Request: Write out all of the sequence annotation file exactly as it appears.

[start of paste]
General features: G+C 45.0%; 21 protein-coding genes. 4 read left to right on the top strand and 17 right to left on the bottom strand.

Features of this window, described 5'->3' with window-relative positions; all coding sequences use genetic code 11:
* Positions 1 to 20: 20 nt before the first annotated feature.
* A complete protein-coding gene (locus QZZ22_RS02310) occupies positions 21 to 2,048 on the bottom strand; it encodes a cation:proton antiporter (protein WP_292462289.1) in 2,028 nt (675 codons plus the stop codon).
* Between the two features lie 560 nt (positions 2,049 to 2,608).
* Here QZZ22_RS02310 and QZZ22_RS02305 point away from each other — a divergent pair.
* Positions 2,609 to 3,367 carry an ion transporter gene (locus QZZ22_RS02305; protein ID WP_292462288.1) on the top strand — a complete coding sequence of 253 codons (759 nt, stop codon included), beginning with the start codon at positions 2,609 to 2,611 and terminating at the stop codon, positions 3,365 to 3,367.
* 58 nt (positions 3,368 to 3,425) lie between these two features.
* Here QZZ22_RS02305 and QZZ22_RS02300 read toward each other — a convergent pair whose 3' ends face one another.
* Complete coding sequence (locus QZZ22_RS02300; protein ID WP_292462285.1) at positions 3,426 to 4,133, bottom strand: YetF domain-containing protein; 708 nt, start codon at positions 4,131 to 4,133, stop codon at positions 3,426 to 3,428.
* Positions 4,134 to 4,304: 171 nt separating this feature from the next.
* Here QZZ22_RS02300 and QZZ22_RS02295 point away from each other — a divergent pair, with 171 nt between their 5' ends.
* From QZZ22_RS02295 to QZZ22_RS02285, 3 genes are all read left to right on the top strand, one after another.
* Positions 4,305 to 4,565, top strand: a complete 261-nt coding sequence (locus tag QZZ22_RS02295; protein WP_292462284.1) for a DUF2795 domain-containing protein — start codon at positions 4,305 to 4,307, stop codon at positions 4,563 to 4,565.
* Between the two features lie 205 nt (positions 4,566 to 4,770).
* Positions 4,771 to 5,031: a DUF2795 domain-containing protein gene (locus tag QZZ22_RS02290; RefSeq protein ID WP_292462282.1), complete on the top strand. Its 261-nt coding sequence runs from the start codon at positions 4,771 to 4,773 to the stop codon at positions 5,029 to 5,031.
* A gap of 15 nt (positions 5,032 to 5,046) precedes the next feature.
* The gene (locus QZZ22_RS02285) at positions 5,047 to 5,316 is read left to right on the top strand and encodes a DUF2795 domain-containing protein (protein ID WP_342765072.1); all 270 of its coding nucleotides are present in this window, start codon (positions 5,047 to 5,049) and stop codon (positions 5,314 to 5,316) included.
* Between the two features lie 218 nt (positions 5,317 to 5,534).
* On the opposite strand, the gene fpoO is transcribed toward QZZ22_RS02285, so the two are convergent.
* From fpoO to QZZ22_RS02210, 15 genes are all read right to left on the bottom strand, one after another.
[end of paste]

General features: G+C 45.0%; 21 protein-coding genes. 4 read left to right on the top strand and 17 right to left on the bottom strand.

Features of this window, described 5'->3' with window-relative positions; all coding sequences use genetic code 11:
* Positions 1 to 20: 20 nt before the first annotated feature.
* A complete protein-coding gene (locus QZZ22_RS02310) occupies positions 21 to 2,048 on the bottom strand; it encodes a cation:proton antiporter (protein WP_292462289.1) in 2,028 nt (675 codons plus the stop codon).
* Between the two features lie 560 nt (positions 2,049 to 2,608).
* Here QZZ22_RS02310 and QZZ22_RS02305 point away from each other — a divergent pair.
* Positions 2,609 to 3,367 carry an ion transporter gene (locus QZZ22_RS02305; protein ID WP_292462288.1) on the top strand — a complete coding sequence of 253 codons (759 nt, stop codon included), beginning with the start codon at positions 2,609 to 2,611 and terminating at the stop codon, positions 3,365 to 3,367.
* 58 nt (positions 3,368 to 3,425) lie between these two features.
* Here QZZ22_RS02305 and QZZ22_RS02300 read toward each other — a convergent pair whose 3' ends face one another.
* Complete coding sequence (locus QZZ22_RS02300; protein ID WP_292462285.1) at positions 3,426 to 4,133, bottom strand: YetF domain-containing protein; 708 nt, start codon at positions 4,131 to 4,133, stop codon at positions 3,426 to 3,428.
* Positions 4,134 to 4,304: 171 nt separating this feature from the next.
* Here QZZ22_RS02300 and QZZ22_RS02295 point away from each other — a divergent pair, with 171 nt between their 5' ends.
* From QZZ22_RS02295 to QZZ22_RS02285, 3 genes are all read left to right on the top strand, one after another.
* Positions 4,305 to 4,565, top strand: a complete 261-nt coding sequence (locus tag QZZ22_RS02295; protein WP_292462284.1) for a DUF2795 domain-containing protein — start codon at positions 4,305 to 4,307, stop codon at positions 4,563 to 4,565.
* Between the two features lie 205 nt (positions 4,566 to 4,770).
* Positions 4,771 to 5,031: a DUF2795 domain-containing protein gene (locus tag QZZ22_RS02290; RefSeq protein ID WP_292462282.1), complete on the top strand. Its 261-nt coding sequence runs from the start codon at positions 4,771 to 4,773 to the stop codon at positions 5,029 to 5,031.
* A gap of 15 nt (positions 5,032 to 5,046) precedes the next feature.
* The gene (locus QZZ22_RS02285) at positions 5,047 to 5,316 is read left to right on the top strand and encodes a DUF2795 domain-containing protein (protein ID WP_342765072.1); all 270 of its coding nucleotides are present in this window, start codon (positions 5,047 to 5,049) and stop codon (positions 5,314 to 5,316) included.
* Between the two features lie 218 nt (positions 5,317 to 5,534).
* On the opposite strand, the gene fpoO is transcribed toward QZZ22_RS02285, so the two are convergent.
* From fpoO to QZZ22_RS02210, 15 genes are all read right to left on the bottom strand, one after another.